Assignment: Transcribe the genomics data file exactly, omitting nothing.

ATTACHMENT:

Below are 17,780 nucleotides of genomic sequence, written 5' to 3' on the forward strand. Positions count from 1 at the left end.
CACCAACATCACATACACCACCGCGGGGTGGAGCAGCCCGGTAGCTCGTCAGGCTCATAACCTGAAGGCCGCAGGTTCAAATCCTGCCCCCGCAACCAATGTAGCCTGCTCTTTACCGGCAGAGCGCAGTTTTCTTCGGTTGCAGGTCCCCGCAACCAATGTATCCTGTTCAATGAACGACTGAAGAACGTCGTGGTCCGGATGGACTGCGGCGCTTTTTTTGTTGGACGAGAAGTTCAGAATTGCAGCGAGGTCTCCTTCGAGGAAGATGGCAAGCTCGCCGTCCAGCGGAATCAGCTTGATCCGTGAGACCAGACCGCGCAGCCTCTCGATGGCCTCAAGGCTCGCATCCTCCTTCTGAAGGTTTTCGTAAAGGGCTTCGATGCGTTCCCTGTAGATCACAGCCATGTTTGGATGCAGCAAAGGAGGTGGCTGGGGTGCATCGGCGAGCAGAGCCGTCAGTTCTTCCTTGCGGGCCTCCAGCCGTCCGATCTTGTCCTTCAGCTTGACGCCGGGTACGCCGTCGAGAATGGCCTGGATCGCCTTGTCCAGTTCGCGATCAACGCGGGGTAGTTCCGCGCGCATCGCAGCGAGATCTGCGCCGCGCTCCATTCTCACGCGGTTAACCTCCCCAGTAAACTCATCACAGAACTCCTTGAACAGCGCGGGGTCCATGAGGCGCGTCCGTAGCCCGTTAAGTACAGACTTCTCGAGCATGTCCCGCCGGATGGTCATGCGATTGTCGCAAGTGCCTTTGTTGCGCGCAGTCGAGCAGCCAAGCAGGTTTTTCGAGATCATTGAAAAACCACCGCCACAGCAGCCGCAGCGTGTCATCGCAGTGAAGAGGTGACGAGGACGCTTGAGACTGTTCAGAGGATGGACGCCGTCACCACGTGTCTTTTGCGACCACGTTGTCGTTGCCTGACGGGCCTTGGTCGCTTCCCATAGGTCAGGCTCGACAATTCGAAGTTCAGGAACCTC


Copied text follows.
Below are 17,780 nucleotides of genomic sequence, written 5' to 3' on the forward strand. Positions count from 1 at the left end.
CACCAACATCACATACACCACCGCGGGGTGGAGCAGCCCGGTAGCTCGTCAGGCTCATAACCTGAAGGCCGCAGGTTCAAATCCTGCCCCCGCAACCAATGTAGCCTGCTCTTTACCGGCAGAGCGCAGTTTTCTTCGGTTGCAGGTCCCCGCAACCAATGTATCCTGTTCAATGAACGACTGAAGAACGTCGTGGTCCGGATGGACTGCGGCGCTTTTTTTGTTGGACGAGAAGTTCAGAATTGCAGCGAGGTCTCCTTCGAGGAAGATGGCAAGCTCGCCGTCCAGCGGAATCAGCTTGATCCGTGAGACCAGACCGCGCAGCCTCTCGATGGCCTCAAGGCTCGCATCCTCCTTCTGAAGGTTTTCGTAAAGGGCTTCGATGCGTTCCCTGTAGATCACAGCCATGTTTGGATGCAGCAAAGGAGGTGGCTGGGGTGCATCGGCGAGCAGAGCCGTCAGTTCTTCCTTGCGGGCCTCCAGCCGTCCGATCTTGTCCTTCAGCTTGACGCCGGGTACGCCGTCGAGAATGGCCTGGATCGCCTTGTCCAGTTCGCGATCAACGCGGGGTAGTTCCGCGCGCATCGCAGCGAGATCTGCGCCGCGCTCCATTCTCACGCGGTTAACCTCCCCAGTAAACTCATCACAGAACTCCTTGAACAGCGCGGGGTCCATGAGGCGCGTCCGTAGCCCGTTAAGTACAGACTTCTCGAGCATGTCCCGCCGGATGGTCATGCGATTGTCGCAAGTGCCTTTGTTGCGCGCAGTCGAGCAGCCAAGCAGGTTTTTCGAGATCATTGAAAAACCACCGCCACAGCAGCCGCAGCGTGTCATCGCAGTGAAGAGGTGACGAGGACGCTTGAGACTGTTCAGAGGATGGACGCCGTCACCACGTGTCTTTTGCGACCACGTTGTCGTTGCCTGACGGGCCTTGGTCGCTTCCCATAGGTCAGGCTCGACAATTCGAAGTTCAGGAACCTC